In his opening remarks, Arochukwu Ogbonna who represented the Executive Director of Social Action, Dr Isaac Osuoka, noted that the shrinking civic and political space has led to a general state of insecurity in Nigeria and worsening social and economic conditions for the majority of citizens. Delivering the welcome address, co-convener of the conference, author and activist, Dr Chido Onumah who spoke on behalf of the organising partners, noted that the conference was put together to get people to speak with one voice on the many challenges confronting progressive movement in Nigeria, in particular, and the existential threat that millions of compatriots face on daily basis. The conveners recalled that the inaugural pro-democracy conference of December 2018, at the National Press Centre, Abuja, in the lead up to the 2019 general election, provided space for democracy activists to examine the state of the pro-democracy movement since the 1990s. The inaugural conference brought together veterans of the pro-democracy movement and younger activists and served as a platform for inter-generational dialogue on the movement of democracy in Nigeria and the state of the nation.
The conveners stressed the imperative of civic intervention of the pan-Nigerian character reminiscent of the 1990s pro-democracy movement. They noted that more people are living in extreme poverty in Nigeria than anywhere else in the world while violent conflicts are escalating.
Other activists, including Richard Mammah, publisher of the Difference Newspaper; Angela Odah; Prof Anthony Kila; Habib Dolapo; Wale Okunniyi, among others, took turns to speak on the state of affairs of the country with all of them in agreement to the urgent need to stop the encroaching fascism under the present leadership. In her remarks, Mrs. Odah, representative of the Rosa Luxemburg Foundation, said the conference was necessary to enable the participants add voice to the call for a stop to the encircling militarism in a democratic dispensation. She pointed out that the government of the day was using siting of projects and lopsided appointments to divide the country along ethnic and religious lines while encroaching on the rights and liberties of the citizens.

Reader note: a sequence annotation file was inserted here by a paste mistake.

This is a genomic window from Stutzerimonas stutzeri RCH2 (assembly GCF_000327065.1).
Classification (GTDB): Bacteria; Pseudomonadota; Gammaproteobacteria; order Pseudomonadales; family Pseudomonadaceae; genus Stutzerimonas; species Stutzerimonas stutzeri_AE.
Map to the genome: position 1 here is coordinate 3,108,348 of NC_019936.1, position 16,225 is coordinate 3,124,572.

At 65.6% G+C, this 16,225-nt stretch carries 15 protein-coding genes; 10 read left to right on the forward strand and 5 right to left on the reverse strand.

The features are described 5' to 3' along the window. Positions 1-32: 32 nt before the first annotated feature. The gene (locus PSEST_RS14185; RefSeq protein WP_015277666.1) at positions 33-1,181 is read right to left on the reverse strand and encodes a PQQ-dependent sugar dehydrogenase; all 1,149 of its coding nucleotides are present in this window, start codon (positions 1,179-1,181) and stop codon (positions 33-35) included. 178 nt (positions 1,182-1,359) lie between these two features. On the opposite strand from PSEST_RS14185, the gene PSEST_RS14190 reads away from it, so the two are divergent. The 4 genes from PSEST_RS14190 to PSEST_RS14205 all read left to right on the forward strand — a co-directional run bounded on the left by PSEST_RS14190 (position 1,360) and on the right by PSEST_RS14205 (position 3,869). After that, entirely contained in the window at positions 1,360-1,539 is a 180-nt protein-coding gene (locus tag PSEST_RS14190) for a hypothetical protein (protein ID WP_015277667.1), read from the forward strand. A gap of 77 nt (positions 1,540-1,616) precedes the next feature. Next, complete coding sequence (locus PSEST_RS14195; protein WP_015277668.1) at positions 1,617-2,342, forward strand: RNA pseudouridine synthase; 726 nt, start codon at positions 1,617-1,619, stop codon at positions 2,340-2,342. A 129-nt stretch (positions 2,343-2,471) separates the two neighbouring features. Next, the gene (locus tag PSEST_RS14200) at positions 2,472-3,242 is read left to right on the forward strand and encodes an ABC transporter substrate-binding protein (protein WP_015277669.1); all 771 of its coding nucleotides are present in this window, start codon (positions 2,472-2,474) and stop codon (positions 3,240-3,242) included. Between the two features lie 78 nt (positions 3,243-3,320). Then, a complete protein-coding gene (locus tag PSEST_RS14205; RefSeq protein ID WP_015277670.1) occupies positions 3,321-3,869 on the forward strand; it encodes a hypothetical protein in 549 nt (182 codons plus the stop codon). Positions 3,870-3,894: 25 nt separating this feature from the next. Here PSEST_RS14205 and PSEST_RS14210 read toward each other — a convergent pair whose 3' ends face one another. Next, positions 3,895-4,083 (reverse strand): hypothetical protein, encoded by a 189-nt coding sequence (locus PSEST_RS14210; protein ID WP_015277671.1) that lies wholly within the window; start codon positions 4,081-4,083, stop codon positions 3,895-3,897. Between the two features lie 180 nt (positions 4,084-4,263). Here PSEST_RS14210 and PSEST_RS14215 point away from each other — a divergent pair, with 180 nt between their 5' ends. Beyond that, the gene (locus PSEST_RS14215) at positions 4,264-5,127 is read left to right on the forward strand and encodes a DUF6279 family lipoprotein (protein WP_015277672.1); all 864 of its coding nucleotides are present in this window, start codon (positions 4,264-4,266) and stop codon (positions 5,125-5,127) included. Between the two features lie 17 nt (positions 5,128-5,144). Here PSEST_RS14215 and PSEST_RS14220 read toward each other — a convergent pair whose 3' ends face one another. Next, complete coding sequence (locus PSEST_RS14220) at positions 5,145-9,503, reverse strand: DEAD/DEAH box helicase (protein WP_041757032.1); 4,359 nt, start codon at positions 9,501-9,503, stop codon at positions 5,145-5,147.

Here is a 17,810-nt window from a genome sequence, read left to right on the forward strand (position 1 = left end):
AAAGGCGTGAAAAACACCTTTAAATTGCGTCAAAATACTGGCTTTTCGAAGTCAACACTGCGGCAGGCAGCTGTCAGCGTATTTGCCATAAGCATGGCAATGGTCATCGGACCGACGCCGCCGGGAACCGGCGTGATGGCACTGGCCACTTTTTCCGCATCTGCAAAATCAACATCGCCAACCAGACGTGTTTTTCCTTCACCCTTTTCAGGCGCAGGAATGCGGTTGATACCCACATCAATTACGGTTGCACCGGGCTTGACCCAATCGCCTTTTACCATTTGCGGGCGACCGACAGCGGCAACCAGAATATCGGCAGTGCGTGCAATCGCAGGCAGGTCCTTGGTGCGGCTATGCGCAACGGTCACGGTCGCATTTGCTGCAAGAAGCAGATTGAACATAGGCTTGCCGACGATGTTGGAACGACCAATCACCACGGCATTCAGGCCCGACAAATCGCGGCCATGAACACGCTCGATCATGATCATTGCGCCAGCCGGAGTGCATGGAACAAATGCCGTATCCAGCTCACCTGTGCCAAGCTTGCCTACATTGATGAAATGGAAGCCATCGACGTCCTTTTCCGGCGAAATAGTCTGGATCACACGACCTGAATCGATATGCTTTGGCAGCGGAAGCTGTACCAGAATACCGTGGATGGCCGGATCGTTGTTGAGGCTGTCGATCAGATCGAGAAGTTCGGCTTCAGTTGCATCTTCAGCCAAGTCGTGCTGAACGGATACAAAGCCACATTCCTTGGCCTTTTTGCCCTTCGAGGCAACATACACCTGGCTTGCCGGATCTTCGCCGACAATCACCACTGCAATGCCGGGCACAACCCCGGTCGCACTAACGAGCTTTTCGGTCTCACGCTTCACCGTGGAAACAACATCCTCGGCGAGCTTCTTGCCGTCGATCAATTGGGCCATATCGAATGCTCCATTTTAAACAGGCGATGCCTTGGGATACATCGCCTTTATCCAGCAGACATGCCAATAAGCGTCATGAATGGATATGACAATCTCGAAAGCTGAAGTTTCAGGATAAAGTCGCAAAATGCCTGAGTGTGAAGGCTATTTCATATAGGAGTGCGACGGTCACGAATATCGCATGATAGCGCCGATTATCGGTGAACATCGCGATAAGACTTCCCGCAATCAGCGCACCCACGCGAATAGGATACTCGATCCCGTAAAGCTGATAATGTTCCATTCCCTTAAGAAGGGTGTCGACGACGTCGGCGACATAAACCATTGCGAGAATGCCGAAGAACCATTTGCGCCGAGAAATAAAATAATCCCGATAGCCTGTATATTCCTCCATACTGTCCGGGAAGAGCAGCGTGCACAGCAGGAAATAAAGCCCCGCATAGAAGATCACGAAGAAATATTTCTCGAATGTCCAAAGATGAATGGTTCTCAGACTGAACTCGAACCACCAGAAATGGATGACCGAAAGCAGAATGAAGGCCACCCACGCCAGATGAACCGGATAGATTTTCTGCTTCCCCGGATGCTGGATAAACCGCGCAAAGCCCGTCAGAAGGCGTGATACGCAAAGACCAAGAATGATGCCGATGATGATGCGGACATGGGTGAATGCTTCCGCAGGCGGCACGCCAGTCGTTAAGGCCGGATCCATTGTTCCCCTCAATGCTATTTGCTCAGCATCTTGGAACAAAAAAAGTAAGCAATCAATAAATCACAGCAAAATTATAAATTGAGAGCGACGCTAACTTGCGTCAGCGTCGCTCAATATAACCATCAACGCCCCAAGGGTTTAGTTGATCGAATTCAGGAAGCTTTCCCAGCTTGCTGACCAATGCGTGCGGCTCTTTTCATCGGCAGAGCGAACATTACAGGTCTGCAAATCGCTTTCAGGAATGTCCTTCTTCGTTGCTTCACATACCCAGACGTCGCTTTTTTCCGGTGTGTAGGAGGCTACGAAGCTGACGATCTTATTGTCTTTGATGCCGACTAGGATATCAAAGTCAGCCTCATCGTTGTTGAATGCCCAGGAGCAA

Delivering his keynote address titled: The Anti-Politics of the Buhari Administration, Dr Odion Silvester Akhaine warned that the country was heading to the point of no return.
He noted that the current leadership of the country has inflamed divisive tendencies and called for concerted effort to build alliances to save the country from collapse. He said that the legislature is a rubber stamp one, known in British history as the ‘Long Parliament’, a proxy of the executive who act in brazen compromise of parliamentary autonomy. The judiciary is peopled by political appointees without merit but programmed and intimidated to do the will of the executive. The keynote address was followed by a panel discussion during which members of the panel further dissected the issues and took questions from the audience.
In a communique drafted at the end of the conference by Mr Obinna Ezugwu and read by Mr Otedola Adeola, the conference observed as follows:
- Nigeria is fast sliding into a fascist dictatorship.
- We are confronted with a government which has no regard for the rule of law.